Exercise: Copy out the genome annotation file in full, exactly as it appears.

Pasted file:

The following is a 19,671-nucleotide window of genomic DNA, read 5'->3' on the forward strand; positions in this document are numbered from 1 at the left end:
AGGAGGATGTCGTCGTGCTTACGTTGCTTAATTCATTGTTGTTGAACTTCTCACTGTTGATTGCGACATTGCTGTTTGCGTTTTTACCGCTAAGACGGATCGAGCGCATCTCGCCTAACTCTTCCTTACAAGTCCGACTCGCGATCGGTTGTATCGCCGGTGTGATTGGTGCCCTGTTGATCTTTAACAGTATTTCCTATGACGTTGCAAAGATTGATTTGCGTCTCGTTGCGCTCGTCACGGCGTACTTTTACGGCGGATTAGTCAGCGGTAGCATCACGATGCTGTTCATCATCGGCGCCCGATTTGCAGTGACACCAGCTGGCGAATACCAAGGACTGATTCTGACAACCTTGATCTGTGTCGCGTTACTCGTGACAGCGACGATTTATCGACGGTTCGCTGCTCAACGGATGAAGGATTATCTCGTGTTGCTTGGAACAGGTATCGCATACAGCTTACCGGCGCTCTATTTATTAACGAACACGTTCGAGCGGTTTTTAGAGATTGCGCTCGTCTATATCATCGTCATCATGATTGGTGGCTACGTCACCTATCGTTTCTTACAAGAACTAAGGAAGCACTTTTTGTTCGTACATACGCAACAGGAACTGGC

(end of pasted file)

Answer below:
The following is a 19,671-nucleotide window of genomic DNA, read 5'->3' on the forward strand; positions in this document are numbered from 1 at the left end:
AGGAGGATGTCGTCGTGCTTACGTTGCTTAATTCATTGTTGTTGAACTTCTCACTGTTGATTGCGACATTGCTGTTTGCGTTTTTACCGCTAAGACGGATCGAGCGCATCTCGCCTAACTCTTCCTTACAAGTCCGACTCGCGATCGGTTGTATCGCCGGTGTGATTGGTGCCCTGTTGATCTTTAACAGTATTTCCTATGACGTTGCAAAGATTGATTTGCGTCTCGTTGCGCTCGTCACGGCGTACTTTTACGGCGGATTAGTCAGCGGTAGCATCACGATGCTGTTCATCATCGGCGCCCGATTTGCAGTGACACCAGCTGGCGAATACCAAGGACTGATTCTGACAACCTTGATCTGTGTCGCGTTACTCGTGACAGCGACGATTTATCGACGGTTCGCTGCTCAACGGATGAAGGATTATCTCGTGTTGCTTGGAACAGGTATCGCATACAGCTTACCGGCGCTCTATTTATTAACGAACACGTTCGAGCGGTTTTTAGAGATTGCGCTCGTCTATATCATCGTCATCATGATTGGTGGCTACGTCACCTATCGTTTCTTACAAGAACTAAGGAAGCACTTTTTGTTCGTACATACGCAACAGGAACTGGC